Archive for the ‘Solidarity’ Category

June
Peace! This episode kicks off with a round table discussion with Dr. Amilcar Shabazz, Corey Rinehart, Trevor Baptiste, and Camilla Carpio, surrounding the upcoming celebration Juneteenth happening this Wednesday, June 19th 1-7pm in Amherst town commons. Juneteenth observes the June 19th, 1865, proclamation of the abolition of slavery in Texas. The inter-generational event in Amherst celebrates freedom for people of all backgrounds, with a focus on its meaning for today’s youth. As youth leader of the Multicultural Student Achievement Network in Amherst powerfully puts it, the event functions to mobilize a powerful, rooted community that supersedes ‘diversity’ with an understanding of power that demands self-determination for people of color on the ground, not just on paper.

Our second hour, veteran TRGGR associate Rosa Clemente joined us to analyze the the first
comprehensive study of marijuana possession and arrest rates by race for all 50 states and the District of Columbia, conducted by the ACLU. In 2010, there was one marijuana arrest every 37 seconds, and states spent over $3.6 billion enforcing marijuana possession laws that year alone. Yet what do these shocking statistics mean when contextualized in the larger War on Drugs and the Prison Industrial Complex? Rosa explains how more and more people and institutions are debunking the myths. Long-established policing procedures that transform drugs, race and crime rhetoric into arrests are increasingly questioned in public spheres. Check out Rosa’s interview with ACLU director Ezekiel Elliot with links to the report here: $3.6 Million Dollar Nickel Bag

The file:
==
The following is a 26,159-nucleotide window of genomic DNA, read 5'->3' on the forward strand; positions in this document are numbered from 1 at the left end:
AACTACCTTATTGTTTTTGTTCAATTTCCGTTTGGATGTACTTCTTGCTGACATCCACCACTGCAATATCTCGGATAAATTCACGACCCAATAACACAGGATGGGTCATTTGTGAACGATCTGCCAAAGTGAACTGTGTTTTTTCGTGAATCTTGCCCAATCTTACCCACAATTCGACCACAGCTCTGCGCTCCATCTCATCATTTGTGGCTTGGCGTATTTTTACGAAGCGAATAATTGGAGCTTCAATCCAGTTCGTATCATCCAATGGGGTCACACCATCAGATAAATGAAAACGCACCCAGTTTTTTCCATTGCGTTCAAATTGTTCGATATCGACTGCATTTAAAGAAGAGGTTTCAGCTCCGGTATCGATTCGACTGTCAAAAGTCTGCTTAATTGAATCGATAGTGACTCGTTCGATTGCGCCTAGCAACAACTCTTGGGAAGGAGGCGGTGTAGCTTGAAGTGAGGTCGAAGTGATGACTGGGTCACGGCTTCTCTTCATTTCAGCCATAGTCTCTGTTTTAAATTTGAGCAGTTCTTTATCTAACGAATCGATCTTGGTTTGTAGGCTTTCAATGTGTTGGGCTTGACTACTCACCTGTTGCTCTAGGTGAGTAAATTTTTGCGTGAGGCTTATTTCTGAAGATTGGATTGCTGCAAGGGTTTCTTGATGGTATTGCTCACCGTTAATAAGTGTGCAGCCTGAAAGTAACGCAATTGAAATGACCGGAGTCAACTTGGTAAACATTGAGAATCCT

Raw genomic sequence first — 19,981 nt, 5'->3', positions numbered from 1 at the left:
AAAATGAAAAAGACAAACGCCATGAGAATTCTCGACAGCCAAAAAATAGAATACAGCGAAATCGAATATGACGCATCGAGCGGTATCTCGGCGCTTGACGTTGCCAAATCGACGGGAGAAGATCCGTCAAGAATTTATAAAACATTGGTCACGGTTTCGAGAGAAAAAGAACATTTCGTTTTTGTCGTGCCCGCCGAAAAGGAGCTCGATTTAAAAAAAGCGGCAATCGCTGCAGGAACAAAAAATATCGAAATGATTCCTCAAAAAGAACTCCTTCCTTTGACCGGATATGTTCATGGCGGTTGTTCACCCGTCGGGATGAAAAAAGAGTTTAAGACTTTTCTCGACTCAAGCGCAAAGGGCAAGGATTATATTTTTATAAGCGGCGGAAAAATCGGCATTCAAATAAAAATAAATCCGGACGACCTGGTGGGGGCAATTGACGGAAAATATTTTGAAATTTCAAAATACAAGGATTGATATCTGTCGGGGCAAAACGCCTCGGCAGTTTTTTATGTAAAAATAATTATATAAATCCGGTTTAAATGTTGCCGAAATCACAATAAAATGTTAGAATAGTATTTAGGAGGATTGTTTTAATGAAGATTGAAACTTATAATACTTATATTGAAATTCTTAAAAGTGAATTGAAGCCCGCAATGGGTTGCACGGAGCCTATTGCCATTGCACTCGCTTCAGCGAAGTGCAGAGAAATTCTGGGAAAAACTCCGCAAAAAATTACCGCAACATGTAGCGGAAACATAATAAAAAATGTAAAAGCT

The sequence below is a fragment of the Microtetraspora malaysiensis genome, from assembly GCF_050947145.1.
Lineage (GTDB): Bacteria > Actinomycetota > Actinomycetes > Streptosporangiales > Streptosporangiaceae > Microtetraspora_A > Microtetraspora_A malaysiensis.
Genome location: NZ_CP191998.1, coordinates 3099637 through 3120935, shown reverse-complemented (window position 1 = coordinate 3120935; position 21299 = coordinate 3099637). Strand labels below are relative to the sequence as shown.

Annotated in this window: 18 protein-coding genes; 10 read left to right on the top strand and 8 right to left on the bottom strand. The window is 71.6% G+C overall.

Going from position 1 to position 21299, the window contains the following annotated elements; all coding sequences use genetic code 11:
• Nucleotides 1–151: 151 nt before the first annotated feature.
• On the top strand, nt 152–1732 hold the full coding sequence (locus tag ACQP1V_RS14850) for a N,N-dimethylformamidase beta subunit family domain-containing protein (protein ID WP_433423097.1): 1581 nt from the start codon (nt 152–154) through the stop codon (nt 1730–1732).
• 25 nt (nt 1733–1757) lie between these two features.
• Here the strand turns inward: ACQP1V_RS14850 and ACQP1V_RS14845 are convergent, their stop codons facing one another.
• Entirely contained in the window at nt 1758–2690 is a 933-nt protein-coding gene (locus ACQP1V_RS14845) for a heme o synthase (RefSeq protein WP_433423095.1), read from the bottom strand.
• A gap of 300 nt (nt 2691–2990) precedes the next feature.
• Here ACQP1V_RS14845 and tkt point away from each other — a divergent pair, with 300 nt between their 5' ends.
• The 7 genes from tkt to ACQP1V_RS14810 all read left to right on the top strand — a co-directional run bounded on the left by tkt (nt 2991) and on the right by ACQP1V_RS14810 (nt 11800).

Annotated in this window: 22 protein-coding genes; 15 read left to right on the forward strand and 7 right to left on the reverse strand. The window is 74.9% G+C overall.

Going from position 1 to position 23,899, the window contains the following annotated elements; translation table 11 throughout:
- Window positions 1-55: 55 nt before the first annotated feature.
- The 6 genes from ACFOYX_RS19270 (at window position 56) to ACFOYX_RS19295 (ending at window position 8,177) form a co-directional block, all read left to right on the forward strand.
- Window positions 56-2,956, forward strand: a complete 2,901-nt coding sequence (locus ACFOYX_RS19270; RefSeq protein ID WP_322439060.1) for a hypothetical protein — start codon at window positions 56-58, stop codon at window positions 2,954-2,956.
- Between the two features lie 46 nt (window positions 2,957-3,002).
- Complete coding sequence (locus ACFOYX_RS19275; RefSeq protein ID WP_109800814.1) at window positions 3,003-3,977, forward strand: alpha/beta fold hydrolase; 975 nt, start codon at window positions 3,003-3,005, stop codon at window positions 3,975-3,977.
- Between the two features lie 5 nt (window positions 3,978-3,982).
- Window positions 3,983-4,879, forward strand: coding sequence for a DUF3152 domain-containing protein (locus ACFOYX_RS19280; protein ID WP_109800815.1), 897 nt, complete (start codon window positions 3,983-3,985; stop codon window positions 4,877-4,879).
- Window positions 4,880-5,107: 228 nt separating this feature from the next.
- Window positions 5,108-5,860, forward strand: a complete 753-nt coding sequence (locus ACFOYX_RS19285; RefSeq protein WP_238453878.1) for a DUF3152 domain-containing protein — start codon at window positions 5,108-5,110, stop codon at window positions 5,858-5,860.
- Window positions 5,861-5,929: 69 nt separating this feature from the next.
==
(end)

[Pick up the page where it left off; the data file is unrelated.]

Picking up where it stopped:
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On this packed two-hour edition of TRGGR Radio, Chris sits down for an expository interview with Lois Ahrens, the director of the Real Cost of Prisons in Massachusetts. We discuss the current human rights abuses facing inmates in Massachusetts prisons, including the invasive strip searching of female assigned prisoners. In the second hour we speak with organizer Malcolm Chu and Springfield community youth Penny Noel and Kalimah Dunwell who share the importance and ongoing projects of the housing justice organization Springfield No One Leaves / Nadie Se Mude (S.N.O.L.). We hear personal testimonies of Penny and Kalimah who are fighting against the increasing home foreclosures in Springfield, witnessing the resilience of inter-generational activism in the face of discriminatory displacement. Keep on the lookout for several upcoming actions, including a community takeover of a foreclosed home, a community-organized garden in a vacant lot, and a fundraiser CD release party.

Finally, we are joined by TRGGR-South fam, Dr. Jared Ball of Vox Union who provided a highlight of his earlier conversation with author Jeff Chang about Hip Hop and radical politics. Enjoy the sounds of resistance!